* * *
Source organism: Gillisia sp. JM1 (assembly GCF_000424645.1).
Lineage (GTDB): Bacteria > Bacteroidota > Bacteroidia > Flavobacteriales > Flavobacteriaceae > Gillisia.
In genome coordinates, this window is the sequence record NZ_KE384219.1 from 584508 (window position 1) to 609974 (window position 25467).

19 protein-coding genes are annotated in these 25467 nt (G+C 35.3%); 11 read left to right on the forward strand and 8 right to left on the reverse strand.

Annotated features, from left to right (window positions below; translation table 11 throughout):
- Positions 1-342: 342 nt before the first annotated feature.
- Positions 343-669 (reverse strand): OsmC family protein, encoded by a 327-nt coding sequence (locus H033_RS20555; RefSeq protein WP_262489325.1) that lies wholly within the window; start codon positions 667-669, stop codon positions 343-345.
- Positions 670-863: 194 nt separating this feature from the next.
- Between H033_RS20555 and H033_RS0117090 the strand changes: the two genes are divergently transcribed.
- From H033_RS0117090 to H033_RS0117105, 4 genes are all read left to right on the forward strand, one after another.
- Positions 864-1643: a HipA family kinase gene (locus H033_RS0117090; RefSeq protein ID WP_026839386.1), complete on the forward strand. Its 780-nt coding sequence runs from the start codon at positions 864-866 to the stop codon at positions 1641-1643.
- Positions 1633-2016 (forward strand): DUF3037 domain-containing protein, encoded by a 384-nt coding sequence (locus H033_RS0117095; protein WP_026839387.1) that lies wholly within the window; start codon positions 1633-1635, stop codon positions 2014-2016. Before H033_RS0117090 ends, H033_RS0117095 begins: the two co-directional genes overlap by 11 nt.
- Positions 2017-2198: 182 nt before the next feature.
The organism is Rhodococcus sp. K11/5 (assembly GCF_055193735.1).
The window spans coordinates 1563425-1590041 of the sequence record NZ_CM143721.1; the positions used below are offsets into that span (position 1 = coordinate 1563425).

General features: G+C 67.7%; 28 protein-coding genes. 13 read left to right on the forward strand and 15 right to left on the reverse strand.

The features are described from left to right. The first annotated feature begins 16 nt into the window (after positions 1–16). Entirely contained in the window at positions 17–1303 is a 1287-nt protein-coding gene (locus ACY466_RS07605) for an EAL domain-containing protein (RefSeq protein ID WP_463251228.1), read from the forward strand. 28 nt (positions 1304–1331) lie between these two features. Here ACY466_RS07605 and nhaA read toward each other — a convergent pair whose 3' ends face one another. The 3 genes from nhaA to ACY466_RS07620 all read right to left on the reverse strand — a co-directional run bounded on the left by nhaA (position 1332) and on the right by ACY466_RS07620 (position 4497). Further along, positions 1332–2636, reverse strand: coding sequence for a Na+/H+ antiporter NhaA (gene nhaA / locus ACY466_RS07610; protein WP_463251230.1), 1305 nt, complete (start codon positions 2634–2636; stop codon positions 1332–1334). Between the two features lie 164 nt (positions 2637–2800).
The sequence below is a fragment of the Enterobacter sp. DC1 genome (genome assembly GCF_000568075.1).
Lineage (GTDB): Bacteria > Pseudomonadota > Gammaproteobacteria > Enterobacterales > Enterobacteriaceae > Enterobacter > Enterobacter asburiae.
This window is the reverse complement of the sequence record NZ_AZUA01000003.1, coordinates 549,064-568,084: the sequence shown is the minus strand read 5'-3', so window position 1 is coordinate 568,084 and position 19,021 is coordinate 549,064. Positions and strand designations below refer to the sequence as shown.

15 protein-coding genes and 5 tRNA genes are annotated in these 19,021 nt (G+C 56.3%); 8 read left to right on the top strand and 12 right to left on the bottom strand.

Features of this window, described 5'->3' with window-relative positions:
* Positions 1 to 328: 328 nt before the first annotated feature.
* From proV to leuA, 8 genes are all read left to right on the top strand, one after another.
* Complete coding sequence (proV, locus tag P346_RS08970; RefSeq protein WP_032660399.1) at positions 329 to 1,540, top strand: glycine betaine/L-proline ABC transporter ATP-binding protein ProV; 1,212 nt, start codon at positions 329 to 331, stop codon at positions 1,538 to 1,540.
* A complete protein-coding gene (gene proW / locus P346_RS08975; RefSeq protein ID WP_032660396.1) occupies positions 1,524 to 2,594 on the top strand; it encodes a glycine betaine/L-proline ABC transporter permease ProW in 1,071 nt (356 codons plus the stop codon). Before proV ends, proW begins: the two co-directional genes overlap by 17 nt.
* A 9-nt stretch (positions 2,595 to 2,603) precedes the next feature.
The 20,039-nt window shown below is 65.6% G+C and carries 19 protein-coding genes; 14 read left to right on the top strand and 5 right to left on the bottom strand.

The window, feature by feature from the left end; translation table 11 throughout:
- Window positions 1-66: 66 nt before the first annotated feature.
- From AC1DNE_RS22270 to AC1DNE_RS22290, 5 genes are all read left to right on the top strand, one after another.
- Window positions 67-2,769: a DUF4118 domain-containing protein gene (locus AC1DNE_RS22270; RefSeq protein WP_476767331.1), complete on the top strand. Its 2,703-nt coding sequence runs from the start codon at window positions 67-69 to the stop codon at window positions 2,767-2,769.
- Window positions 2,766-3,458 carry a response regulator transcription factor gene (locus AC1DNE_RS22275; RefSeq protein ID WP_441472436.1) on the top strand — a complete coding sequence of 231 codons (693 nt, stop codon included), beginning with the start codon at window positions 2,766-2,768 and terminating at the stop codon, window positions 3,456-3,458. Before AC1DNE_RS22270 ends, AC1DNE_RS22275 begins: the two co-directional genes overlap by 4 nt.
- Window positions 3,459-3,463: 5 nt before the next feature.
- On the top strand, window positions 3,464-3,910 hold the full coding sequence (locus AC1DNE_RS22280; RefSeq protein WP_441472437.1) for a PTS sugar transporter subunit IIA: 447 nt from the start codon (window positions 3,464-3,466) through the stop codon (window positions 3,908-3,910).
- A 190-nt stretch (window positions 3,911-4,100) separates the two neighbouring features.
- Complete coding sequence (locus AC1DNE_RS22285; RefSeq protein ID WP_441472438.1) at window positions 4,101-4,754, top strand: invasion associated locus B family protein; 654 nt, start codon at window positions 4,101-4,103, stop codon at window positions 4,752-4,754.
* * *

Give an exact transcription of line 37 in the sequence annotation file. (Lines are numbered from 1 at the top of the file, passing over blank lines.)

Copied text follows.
- Complete coding sequence (locus AC1DNE_RS22285; RefSeq protein ID WP_441472438.1) at window positions 4,101-4,754, top strand: invasion associated locus B family protein; 654 nt, start codon at window positions 4,101-4,103, stop codon at window positions 4,752-4,754.